Today, the last outpost before the desert is a small settlement at Thumrayt. It effectively consists of a service station, a grocery store, a mosque and a bank: the essentials. Beyond that lies a flat orange expanse, boulder-strewn and camel-dotted. Even in this far-flung locale, there are signs of life. Springing bolt upright from the desert are stunted succulent bushes, about two meters high, called Sodom apples. As life in the desert is harsh and they need to survive in the face of browsing camels and thirsty humans, they are poisonous. Their fruit – ripening all around us – contains a milky, bitter and toxic sap which appears all over the Old Testament in purely negative terms. Not that the plants care about their bad PR. Unlike the useful but nearly extinct frankincense trees, poisonous Sodom apples are left in peace to multiply under the sand dunes.
It is among these dunes, just before the vastness of the Empty Quarter, that we stop at a small caravanserai, or desert inn. Two week’s camel ride by moonlight ahead lies Mecca, where some of the caravans would unload their cargo. It is strangely comforting to think that, if we wanted to cross that same desert, we’d still have to do it on camelback since a car would be useless. Some things ought to be as forbidding today as they have always been. The caravanserai is still a work in progress, manned by a pair of camera-shy Bedouin brothers who are trying to lure tourists to this final earthly frontier. “Only when you spend a night by the dunes under the stars can you fully comprehend the Arabian soul,” one tells me. I may not fully understand the Arabian soul under the light of the stars that used to guide the caravans across the shifting sands, but I can certainly understand why the moon-god Sin was worshipped here in pre-Islamic times. After the harsh daylight that made me squint even behind my sunglasses, the first soft light of the moon feels benign, almost caring.
Abdul and the driver stand talking to the innkeepers, one of whom picks up a round boulder and offers it to Abdul who smashes it with another stone until it breaks in half. Inside are sharp, sparkling crystals of white quartz, sticking out like stalactites and stalagmites in a 360-degree cave. They glitter as they catch the light of the early morning sun. “It’s called a geode stone,” he says. “Take it as a gift from us all.” I accept and thank him. It is a generous gift: I have seen smaller examples sold in souvenir shops for $100 or more.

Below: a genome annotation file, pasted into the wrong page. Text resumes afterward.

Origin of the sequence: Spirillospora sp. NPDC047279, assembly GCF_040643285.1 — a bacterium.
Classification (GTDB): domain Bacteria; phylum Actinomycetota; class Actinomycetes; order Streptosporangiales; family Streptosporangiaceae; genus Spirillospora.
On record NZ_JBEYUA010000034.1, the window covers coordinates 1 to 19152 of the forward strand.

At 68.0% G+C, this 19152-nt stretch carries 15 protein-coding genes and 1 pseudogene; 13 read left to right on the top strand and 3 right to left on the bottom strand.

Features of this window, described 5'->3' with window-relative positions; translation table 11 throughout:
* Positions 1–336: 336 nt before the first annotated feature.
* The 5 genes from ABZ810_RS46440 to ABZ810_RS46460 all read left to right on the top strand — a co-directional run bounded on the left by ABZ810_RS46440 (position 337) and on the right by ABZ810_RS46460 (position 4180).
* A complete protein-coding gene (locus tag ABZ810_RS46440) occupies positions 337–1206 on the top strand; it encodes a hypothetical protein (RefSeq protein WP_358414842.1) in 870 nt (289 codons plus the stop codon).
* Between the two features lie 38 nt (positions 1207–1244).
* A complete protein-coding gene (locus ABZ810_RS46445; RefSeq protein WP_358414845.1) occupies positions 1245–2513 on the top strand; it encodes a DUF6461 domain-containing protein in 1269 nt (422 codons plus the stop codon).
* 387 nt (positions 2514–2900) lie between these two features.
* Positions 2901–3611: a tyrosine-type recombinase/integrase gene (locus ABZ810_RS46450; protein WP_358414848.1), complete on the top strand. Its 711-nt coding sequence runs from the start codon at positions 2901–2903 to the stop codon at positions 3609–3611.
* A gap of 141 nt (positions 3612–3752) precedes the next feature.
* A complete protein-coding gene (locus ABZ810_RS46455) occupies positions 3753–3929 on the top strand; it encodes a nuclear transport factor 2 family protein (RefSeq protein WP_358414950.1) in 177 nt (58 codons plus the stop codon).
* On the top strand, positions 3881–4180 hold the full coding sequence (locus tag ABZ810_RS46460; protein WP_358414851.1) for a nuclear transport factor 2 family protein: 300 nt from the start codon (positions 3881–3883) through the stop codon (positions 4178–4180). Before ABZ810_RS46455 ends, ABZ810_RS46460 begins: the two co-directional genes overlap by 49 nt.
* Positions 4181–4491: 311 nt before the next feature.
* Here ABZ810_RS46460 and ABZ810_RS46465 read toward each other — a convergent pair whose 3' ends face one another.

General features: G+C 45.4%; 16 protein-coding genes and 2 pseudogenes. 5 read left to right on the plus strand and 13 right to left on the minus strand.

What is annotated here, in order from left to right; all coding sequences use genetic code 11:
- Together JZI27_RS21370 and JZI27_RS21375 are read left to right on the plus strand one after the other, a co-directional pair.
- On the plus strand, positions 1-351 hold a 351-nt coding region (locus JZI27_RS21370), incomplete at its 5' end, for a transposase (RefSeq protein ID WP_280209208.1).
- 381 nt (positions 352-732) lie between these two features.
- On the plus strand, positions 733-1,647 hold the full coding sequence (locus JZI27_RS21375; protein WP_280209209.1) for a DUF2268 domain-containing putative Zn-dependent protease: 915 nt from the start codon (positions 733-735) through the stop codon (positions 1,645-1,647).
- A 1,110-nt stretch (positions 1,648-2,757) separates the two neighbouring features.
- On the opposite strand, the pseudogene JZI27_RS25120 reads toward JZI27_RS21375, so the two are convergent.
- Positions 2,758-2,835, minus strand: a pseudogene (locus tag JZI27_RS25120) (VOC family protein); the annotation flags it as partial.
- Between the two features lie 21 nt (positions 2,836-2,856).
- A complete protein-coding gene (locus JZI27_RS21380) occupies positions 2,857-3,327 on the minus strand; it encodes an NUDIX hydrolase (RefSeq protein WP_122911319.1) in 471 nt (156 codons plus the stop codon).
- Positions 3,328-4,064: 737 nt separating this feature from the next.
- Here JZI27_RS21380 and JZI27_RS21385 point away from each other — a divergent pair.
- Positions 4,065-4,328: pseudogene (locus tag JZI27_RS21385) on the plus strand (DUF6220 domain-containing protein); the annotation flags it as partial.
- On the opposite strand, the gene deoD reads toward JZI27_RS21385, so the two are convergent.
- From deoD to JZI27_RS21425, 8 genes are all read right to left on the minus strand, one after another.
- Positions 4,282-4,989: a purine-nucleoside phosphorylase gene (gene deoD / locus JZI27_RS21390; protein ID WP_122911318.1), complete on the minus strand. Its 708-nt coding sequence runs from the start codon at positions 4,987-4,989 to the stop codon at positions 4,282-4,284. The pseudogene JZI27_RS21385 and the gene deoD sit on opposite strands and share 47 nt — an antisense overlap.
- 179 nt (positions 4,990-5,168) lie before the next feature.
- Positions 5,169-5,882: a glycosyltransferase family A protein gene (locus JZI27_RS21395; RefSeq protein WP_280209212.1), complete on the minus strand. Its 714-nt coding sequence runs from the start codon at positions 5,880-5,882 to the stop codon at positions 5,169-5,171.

While the very rocks here sparkle, the jewel of the Frankincense Trail could well have been Shisr – the oasis town that some claim to be lost city of Ubar, the “Atlantis of the Sands”. The final refueling stop for caravans heading into the Empty Quarter, Ubar is best known from a passage of the Arabian Nights that claims “anyone who tries to find Ubar will go mad” and another in the Qur’an that describes it as a city of lofty pillars whose citizens were punished by Allah because of their corruption.
Sandstorms have wiped away most of the old fort
Debate rages of course; I would expect nothing less if the mystery is to be sustained. Some scholars who have studied satellite photos have identified city contours; others counter that Shisr has never been bigger than an extended family settlement. It is difficult to tell on the ground. Unlike Sumhuram, the whipping of the sandstorms has wiped away most of the old fort. I can recognize only a small broken tower and a long exterior wall. That is, until we walk around the tower and Abdul shows me the remains of a collapsed spring in a cave 30 meters below.
I look at the abundance of water and empathize with those caravan riders from a long time ago; after the parched Empty Quarter, this is truly a wondrous sight. “This water is what made Shisr a major transit point between the Empty Quarter and the sea ports,” say Abdul. “When the ceiling of the spring collapsed, the town collapsed too.”
The Roman-Parthian wars in the third century AD were the first nail in the coffin of the frankincense trade and the spread of Islam three centuries later the final one. Indeed, in the East, priests still shake their frankincense-burning thuribles, furiously blessing their congregations during Orthodox worship, while their Catholic brothers have learned to employ the resin sparingly, because of its past rarity. Limited business with Western Europe only resumed with the Crusades, which is where the precursor “Frank” comes from. The only vestiges of its wider ancient use remain in our language when we are “incensed” – our angry eyes burning bright like incense.
While the frankincense trade may have crashed, the people here are far too entrepreneurial to have died with it. “We simply took another aromatic plant introduced from Ethiopia and started to grow that instead,” Abdul says, eyes twinkling. “It was planted in Mokha and it is called coffee.”
I’m in southern Oman, about to hit the country’s endless desert. Today, the last outpost before getting there is a small settlement at Thumrayt.
A sudden sea breeze makes me shudder; southern Oman is anything but a sun-parched desert.
Dhofar, Southern Oman. The stall-holder’s eyes smile behind her niqab as she picks up a handful of what look like small, amber colored rocks and places them around a glowing charcoal.
Oman is a country where modernity and tradition meet head on, especially in the big cities. When you get out into the smaller villages though, you find that people are more and more traditional.